Anvil block from ill-fated Franklin Expedition on display at Calgary's Glenbow Museum
The small, suitcase-sized wooden block appears weathered and pitted
On the heels of shipwreck discoveries related to the ill-fated Sir John Franklin Expedition in northern Canada, the Glenbow Museum has launched a new exhibition.
It will give the public a rare look at some notable Franklin artifacts as well as some other European and Inuit perspectives on the North.
"The goal of the exhibition is to look at and discuss the imagery that is associated with the 19th-century British expeditions to the Canadian Arctic, in search of the Northwest Passage but then also looking for the North Pole," said exhibition organizer Travis Lutley.
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"We have a group of material on the wall, of artwork both from the Glenbow's collection and a private collection that are illustrating this narrative, then in the middle of the galleries, in cases, we have objects."
One of the artifacts on display is a wooden anvil block that some Franklin history experts didn't even know the Glenbow has had all these years.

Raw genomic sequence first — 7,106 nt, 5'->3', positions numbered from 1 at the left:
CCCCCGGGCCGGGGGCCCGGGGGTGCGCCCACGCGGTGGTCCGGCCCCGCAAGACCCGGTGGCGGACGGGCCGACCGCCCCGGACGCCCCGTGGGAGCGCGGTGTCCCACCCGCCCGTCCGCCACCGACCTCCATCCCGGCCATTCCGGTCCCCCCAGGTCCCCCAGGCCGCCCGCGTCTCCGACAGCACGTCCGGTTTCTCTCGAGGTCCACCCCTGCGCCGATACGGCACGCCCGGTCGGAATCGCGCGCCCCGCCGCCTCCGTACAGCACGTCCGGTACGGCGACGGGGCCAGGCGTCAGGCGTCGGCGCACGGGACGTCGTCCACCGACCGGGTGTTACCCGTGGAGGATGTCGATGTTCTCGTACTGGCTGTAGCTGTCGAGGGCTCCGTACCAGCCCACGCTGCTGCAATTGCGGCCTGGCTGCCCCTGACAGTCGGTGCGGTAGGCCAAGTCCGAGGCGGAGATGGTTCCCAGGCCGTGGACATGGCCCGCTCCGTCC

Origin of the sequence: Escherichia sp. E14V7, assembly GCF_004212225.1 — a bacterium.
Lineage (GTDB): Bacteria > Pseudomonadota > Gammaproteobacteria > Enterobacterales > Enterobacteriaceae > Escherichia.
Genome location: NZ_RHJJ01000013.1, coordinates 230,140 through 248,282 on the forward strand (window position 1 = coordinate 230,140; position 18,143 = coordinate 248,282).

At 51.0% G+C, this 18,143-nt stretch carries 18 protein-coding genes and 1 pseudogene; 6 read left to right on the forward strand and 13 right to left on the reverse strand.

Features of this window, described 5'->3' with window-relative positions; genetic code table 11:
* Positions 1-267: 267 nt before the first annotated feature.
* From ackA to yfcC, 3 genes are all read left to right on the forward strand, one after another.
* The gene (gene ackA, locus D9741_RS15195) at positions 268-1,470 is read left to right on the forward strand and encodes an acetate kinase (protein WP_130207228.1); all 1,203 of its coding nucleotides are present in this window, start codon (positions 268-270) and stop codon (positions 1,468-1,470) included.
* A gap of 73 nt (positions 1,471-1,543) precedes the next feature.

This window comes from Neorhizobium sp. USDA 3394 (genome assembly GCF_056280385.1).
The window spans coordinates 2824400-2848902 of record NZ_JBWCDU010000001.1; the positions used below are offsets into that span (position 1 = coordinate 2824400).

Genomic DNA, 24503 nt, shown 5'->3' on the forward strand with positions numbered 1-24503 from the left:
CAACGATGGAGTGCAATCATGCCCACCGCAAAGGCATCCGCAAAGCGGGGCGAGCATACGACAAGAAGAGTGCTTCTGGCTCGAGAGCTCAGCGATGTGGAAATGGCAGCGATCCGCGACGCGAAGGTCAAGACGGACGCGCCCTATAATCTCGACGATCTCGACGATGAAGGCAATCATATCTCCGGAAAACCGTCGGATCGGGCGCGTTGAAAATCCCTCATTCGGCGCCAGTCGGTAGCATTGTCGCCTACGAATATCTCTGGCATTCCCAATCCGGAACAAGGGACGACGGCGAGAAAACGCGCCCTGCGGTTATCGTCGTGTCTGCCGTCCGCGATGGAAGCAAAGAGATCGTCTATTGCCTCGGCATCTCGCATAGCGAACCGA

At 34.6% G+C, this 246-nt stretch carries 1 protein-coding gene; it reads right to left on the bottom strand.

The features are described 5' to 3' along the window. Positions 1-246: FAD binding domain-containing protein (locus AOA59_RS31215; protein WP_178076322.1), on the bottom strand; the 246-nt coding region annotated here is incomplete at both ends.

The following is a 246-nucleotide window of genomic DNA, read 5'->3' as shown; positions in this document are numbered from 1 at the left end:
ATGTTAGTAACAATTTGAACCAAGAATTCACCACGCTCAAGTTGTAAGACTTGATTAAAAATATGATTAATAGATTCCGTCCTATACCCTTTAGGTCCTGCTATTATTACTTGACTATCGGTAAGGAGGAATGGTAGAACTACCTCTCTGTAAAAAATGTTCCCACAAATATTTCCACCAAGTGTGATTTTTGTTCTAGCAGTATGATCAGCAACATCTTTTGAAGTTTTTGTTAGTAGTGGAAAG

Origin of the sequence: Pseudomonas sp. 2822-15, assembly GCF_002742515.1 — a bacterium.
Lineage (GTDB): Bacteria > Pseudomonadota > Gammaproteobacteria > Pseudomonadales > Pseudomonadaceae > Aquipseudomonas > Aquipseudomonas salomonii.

The small, suitcase-sized wooden block appears weathered and pitted.
An expedition searching for Franklin and his crew discovered the base for a blacksmith's anvil on Beechey Island in the 1850s.
The block was in a British museum until it was purchased by the Glenbow in the 1960s, said Lutley.
"Some of the scholars invested in this story thought that the block had been lost or destroyed, so when I kind of reached out to do a bit of digging, they were very surprised that we had it," he said.
And there are more mysteries, including which Franklin ship the anvil block came from and why several pieces of rusted metal were nailed to it before it arrived in Calgary.
"As far as we knew, these were also items, fragments if you will, recovered from the same site," said Lutley.
"That's something we're hoping to determine and kind of solidify over the course of the expedition. This is a live piece of research so it's still evolving, we're going to be bringing in new information on it, really trying to detail the item itself."
The exhibition opened Friday and runs until early January 2019.
With files from Dave Gilson